One of Eat Hackney's favourite streets in the borough is Calvert Avenue, a spoke of the wheel that is the Boundary Estate, the world's first council estate. The hub of the wheel is Arnold Circus, where a bandstand was raised in the 1890s on the rubble of the Old Nichol slum. Developers in need of inspiration, of which there seem to be quite a few, should wa(o)nder these streets of high striped brick tenements with their fairytale gables and tall chimneys. From the bandstand, still a focus of community events, follow Calvert Avenue out of Tower Hamlets and into Hackney, where Brazilian cook and recipe writer Vanessa Almeida set up Essential Vegan at number six just a couple of months ago.
It's a simple and attractive space where light pours in through picture windows, warmed by the glazed red brick that characterizes the street. The homey kitchen-table vibe comes from the open kitchen, which Vanessa believes enhances the feeling of trust in the food.
When she became vegan six years ago, Vanessa had to learn to cook, and despite having no background in food science she has become obsessed by it. She began veganising recipes, which she posted on the Essential Vegan blog. She turned the blog into a self-published recipe book, and began cooking, selling the book, and doing cookery classes and demos at markets, pop-ups and veggie fairs.
She also began making and smoking cashew-nut cheeses in 2016. She avoids the use of coconut and other oils in the cheeses because they are already rich in nut oil, and favours ageing to preserve the products: her smoked cheese is aged for thirty days, and the garlic and chive cheese for 15-20 days. These punchily flavoursome products are used in her cheese platters, burgers and cannelloni and are sold in the shop and at Black Cat and Harvest N16.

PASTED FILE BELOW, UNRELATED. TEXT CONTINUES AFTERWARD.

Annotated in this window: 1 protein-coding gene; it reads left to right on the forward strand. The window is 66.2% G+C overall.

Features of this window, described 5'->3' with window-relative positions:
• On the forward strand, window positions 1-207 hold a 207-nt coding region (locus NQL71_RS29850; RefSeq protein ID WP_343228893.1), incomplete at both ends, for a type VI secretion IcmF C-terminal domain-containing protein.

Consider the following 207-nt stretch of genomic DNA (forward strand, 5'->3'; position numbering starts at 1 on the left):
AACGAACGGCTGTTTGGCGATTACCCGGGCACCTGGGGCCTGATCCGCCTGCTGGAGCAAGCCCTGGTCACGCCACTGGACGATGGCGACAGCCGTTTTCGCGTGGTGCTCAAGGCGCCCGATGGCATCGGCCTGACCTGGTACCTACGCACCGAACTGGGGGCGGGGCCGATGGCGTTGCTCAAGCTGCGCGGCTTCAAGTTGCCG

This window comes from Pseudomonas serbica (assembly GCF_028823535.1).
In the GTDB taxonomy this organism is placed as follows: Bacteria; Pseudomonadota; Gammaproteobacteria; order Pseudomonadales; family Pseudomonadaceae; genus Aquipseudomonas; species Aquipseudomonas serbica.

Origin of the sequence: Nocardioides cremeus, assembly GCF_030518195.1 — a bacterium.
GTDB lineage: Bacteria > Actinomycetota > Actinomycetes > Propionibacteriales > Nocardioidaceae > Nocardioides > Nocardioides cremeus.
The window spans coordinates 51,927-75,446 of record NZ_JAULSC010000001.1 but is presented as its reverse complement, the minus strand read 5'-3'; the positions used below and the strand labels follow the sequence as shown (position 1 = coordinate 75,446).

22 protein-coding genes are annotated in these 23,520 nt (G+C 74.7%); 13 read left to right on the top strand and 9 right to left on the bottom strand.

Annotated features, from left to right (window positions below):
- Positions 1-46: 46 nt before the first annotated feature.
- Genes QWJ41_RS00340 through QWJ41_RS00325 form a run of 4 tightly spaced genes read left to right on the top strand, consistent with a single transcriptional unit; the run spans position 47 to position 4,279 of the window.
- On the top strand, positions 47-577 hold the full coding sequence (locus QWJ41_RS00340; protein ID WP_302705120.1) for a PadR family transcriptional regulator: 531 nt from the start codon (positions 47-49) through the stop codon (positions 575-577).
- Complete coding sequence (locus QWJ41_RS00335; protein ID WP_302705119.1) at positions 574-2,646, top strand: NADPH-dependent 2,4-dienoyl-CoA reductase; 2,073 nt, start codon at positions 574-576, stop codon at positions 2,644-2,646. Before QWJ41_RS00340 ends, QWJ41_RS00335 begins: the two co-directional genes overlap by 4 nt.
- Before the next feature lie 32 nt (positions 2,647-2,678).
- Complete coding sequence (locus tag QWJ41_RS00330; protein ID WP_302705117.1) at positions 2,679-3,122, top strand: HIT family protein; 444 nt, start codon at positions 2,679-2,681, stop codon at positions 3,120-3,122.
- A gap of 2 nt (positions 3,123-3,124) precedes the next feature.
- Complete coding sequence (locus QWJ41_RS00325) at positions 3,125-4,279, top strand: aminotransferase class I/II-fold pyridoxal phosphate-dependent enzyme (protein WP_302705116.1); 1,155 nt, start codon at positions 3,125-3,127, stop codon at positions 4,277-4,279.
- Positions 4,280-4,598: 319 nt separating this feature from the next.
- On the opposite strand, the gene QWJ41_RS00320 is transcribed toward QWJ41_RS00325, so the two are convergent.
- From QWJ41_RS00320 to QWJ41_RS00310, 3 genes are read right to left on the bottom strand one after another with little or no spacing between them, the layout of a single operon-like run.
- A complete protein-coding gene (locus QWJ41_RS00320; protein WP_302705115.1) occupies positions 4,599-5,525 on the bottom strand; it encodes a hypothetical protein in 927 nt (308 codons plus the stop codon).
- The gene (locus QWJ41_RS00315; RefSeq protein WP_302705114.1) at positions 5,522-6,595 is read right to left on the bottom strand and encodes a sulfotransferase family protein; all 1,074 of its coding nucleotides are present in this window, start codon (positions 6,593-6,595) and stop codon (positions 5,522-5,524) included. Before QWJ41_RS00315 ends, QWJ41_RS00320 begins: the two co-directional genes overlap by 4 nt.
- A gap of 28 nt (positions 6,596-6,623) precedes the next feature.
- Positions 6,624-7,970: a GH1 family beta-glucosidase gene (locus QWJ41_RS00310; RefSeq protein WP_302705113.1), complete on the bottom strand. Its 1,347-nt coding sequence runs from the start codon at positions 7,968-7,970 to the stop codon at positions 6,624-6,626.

The menu at the café is eclectic but Brazilian-inspired: there are classics such as a veganised version of street-food standard coxinha, but in the evenings Vanessa focuses more on northern Brazilian food, which is strongly African in flavour: dishes might include Moqueca Bahiana, a Brazilian casserole with plantain, palm hearts, peppers and spiced coconut sauce.
Another unmissable sight and scent in Essential Vegan is the baking - when Eat Hackney visited Vanessa was up to her elbows in blueberry cinnamon rolls, enthusing about the way the fresh blueberries explode during the cooking process.
And in a corner of the café is the Black Wall gallery which features a different artist every month: artists show their work and decorate the blackboard wall. Vanessa is committed to being part of the community here - ingredients are sourced from nearby suppliers and are organic and Fairtrade where possible. She hosts a feminist group in the café and is already planning to run cooking courses, as well as sketching classes and talks on healthy eating.
Eat Hackney is sure the community is going to be happy to have her and Essential Vegan on beautiful Calvert Avenue.
'Ricotta' and spinach cannelloni
- 2 tbsp vegetable oil
- 1 onion chopped
- 2 cloves garlic minced
- 2 cans of chopped tomatoes
- 1 tbsp sugar
- 1 tbsp mustard
- 1/4 cup of red wine
- 395g tofu
- 1/4 cup unsweetened almond milk
- 1 tbsp olive oil
- juice of half a lemon
- 1/2 tbsp salt
- 120g baby spinach leaves
- 1 box of cannelloni
Pre-heated the oven to 180°C.
Sauté the garlic and onion in the vegetable oil until tender. Add the tomatoes, sugar, mustard, wine and a splash of water and bring to boil. Cook on a medium heat for 15–20 minutes.
In a food processor beat the tofu, almond milk, olive oil, lemon juice and salt for a few seconds, just enough to incorporate the ingredients together.
Add the spinach leaves to the tofu 'ricotta' mixture. Fill the holes of the cannelloni with the mixture and lay them on a baking tray. Pour the tomato sauce on top and bake for 45 minutes.